Pioneering LSD Brains Scans

The study of psychedelic drugs is particularly difficult for neuroscientists due to legal restrictions and fears about dangerous side effects. While researchers had some understanding of the effects of lysergic acid diethylamide (LSD) through analyzing the experiences of people who had taken the drug, the neurological response was still a mystery because scientists were never able to conduct brain scans.


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David Nutt, DM, FRCP, a member of the Dana Alliance and former chairman of the UK Advisory Council on the Misuse of Drugs, recently conducted the first brain scans showing the brain on LSD. Nutt, a longtime advocate for the study of psychedelic drugs and 3,4-Methylenedioxymethamphetamine (MDMA), especially as therapeutic tools to treat psychiatric disorders, talked about the importance of studying these drugs in a 2012 interview with us. Nutt said:

Since the banning of these drugs there have been amazing advances in the techniques to study the brain, particularly magnetic resonance imaging (MRI). This has revolutionized our understanding of the location of brain functions and the interactions between brain regions. Temporary “mind-altering” substances like psychedelics and MDMA should be central to neuroscience research and our understanding of many brain functions. They also offer exciting new approaches to treatments of brain disorders. It is hugely disappointing that the opportunities offered by these drugs have been so impeded by their legal status.

Nutt, who is also a neuropsychopharmacologist at Imperial College London and the study’s senior researcher, injected 20 experienced LSD users with 75mcg of LSD. His team then monitored their reactions using different brain scanning techniques, including functional MRI and magnetoencephalography (MEG).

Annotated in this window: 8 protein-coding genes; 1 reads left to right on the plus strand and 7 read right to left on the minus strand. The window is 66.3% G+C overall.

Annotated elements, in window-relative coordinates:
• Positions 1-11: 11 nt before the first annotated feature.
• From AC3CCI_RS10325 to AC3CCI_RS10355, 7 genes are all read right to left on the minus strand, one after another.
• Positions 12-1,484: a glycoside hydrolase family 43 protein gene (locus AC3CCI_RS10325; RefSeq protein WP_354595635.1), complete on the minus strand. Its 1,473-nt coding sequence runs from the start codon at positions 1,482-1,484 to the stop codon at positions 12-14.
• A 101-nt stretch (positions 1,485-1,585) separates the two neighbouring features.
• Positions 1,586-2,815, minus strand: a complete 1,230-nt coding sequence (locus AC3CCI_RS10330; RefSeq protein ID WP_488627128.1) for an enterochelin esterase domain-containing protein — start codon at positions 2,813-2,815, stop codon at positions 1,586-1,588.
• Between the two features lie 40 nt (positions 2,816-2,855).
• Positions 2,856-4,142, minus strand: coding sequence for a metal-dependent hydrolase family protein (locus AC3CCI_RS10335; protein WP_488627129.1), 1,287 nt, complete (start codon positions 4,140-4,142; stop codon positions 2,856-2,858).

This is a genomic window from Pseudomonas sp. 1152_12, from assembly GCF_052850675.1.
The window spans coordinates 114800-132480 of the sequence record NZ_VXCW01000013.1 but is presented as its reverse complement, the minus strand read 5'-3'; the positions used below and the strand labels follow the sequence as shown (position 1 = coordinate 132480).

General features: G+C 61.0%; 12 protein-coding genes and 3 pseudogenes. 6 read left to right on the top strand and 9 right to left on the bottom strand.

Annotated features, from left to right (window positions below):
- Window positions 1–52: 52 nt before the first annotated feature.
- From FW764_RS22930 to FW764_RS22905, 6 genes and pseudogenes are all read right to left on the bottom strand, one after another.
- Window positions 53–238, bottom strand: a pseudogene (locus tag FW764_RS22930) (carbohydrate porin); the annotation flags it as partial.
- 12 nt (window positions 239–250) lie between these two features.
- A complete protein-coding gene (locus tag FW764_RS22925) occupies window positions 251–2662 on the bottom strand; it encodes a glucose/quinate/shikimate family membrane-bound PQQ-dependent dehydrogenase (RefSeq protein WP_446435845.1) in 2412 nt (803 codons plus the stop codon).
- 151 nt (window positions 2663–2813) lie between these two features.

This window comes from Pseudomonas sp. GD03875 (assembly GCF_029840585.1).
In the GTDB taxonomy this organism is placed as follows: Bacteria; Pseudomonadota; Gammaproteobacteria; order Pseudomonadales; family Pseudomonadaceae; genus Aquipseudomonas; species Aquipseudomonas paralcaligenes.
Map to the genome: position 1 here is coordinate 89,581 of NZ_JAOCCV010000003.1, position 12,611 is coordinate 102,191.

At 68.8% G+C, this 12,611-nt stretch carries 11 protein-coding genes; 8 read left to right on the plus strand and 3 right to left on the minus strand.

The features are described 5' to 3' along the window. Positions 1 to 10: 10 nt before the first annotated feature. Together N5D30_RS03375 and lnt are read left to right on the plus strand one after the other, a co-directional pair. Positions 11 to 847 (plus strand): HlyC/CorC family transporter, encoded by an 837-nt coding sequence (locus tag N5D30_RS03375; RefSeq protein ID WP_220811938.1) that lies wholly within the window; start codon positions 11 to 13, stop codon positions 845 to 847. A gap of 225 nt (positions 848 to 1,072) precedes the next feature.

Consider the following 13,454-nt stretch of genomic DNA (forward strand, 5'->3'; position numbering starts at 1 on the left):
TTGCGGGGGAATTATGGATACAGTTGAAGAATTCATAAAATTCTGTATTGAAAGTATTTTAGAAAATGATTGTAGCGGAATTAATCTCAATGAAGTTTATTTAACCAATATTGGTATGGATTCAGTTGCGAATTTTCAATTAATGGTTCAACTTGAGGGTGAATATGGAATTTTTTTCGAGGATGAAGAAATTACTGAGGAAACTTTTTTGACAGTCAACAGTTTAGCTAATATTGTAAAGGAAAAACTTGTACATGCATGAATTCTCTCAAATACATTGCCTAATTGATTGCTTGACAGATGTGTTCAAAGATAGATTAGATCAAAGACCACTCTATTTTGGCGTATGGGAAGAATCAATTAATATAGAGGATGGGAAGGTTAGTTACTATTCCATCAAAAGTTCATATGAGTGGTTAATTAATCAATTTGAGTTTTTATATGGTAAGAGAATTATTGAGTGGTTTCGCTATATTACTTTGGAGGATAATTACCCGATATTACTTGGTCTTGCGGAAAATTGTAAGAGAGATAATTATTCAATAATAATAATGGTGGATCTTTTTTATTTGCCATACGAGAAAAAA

Researchers found that barriers were removed between parts of the brain that do not normally communicate, increasing overall connectivity. For instance, the visual cortex normally processes visual information, but LSD causes other parts of the brain to become active as well. Increased connectivity in visual processes accounts for the hallucinations LSD users experience.

The parahippocampus and retrosplenial cortex (RSC) also became less connected, which causes “ego-dissolution,” or loss of sense of self, that results in feeling more connected to others. This observation provides a better understanding into the parts of the brain that control our sense of self and identity. Additionally, “ego-dissolution” often leaves people with a sense of wellbeing and connectedness to others even after drug effects subside, which could be used as a way to treat psychiatric disorders such as alcoholism and depression.

Though these drugs are still illegal and very difficult to access for research, studies like this one may help lead the way to new insights on consciousness, alternate treatments for psychiatric illnesses, and, ultimately, better accessibility of banned drugs for scientists and patients.

– Ali Chunovic

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